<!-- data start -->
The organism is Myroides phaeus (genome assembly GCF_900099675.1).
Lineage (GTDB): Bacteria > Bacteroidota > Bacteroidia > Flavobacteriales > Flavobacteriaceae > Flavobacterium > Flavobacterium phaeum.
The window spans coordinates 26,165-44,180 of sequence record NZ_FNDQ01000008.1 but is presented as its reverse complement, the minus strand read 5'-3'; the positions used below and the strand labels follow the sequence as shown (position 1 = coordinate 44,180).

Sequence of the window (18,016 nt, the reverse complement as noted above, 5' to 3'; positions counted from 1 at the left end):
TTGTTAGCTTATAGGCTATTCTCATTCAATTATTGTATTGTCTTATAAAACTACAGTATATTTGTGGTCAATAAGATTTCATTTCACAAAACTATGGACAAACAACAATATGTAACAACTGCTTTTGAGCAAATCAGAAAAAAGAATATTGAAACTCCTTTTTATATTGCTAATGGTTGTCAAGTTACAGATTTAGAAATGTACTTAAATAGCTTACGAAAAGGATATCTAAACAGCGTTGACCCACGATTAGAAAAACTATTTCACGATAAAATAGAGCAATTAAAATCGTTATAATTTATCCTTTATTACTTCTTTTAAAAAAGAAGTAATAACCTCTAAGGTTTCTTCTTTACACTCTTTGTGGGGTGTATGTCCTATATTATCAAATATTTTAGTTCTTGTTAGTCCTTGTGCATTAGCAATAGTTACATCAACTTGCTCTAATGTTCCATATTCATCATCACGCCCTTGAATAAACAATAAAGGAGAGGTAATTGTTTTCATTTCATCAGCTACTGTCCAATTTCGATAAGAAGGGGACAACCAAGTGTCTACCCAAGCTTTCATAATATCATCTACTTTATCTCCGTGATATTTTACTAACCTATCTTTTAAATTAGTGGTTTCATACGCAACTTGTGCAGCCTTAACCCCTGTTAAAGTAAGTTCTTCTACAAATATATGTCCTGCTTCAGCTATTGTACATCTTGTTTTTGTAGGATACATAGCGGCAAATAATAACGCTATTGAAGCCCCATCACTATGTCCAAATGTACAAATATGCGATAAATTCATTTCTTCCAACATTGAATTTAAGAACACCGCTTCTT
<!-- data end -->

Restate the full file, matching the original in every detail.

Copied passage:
The organism is Myroides phaeus (genome assembly GCF_900099675.1).
Lineage (GTDB): Bacteria > Bacteroidota > Bacteroidia > Flavobacteriales > Flavobacteriaceae > Flavobacterium > Flavobacterium phaeum.
The window spans coordinates 26,165-44,180 of sequence record NZ_FNDQ01000008.1 but is presented as its reverse complement, the minus strand read 5'-3'; the positions used below and the strand labels follow the sequence as shown (position 1 = coordinate 44,180).

Sequence of the window (18,016 nt, the reverse complement as noted above, 5' to 3'; positions counted from 1 at the left end):
TTGTTAGCTTATAGGCTATTCTCATTCAATTATTGTATTGTCTTATAAAACTACAGTATATTTGTGGTCAATAAGATTTCATTTCACAAAACTATGGACAAACAACAATATGTAACAACTGCTTTTGAGCAAATCAGAAAAAAGAATATTGAAACTCCTTTTTATATTGCTAATGGTTGTCAAGTTACAGATTTAGAAATGTACTTAAATAGCTTACGAAAAGGATATCTAAACAGCGTTGACCCACGATTAGAAAAACTATTTCACGATAAAATAGAGCAATTAAAATCGTTATAATTTATCCTTTATTACTTCTTTTAAAAAAGAAGTAATAACCTCTAAGGTTTCTTCTTTACACTCTTTGTGGGGTGTATGTCCTATATTATCAAATATTTTAGTTCTTGTTAGTCCTTGTGCATTAGCAATAGTTACATCAACTTGCTCTAATGTTCCATATTCATCATCACGCCCTTGAATAAACAATAAAGGAGAGGTAATTGTTTTCATTTCATCAGCTACTGTCCAATTTCGATAAGAAGGGGACAACCAAGTGTCTACCCAAGCTTTCATAATATCATCTACTTTATCTCCGTGATATTTTACTAACCTATCTTTTAAATTAGTGGTTTCATACGCAACTTGTGCAGCCTTAACCCCTGTTAAAGTAAGTTCTTCTACAAATATATGTCCTGCTTCAGCTATTGTACATCTTGTTTTTGTAGGATACATAGCGGCAAATAATAACGCTATTGAAGCCCCATCACTATGTCCAAATGTACAAATATGCGATAAATTCATTTCTTCCAACATTGAATTTAAGAACACCGCTTCTT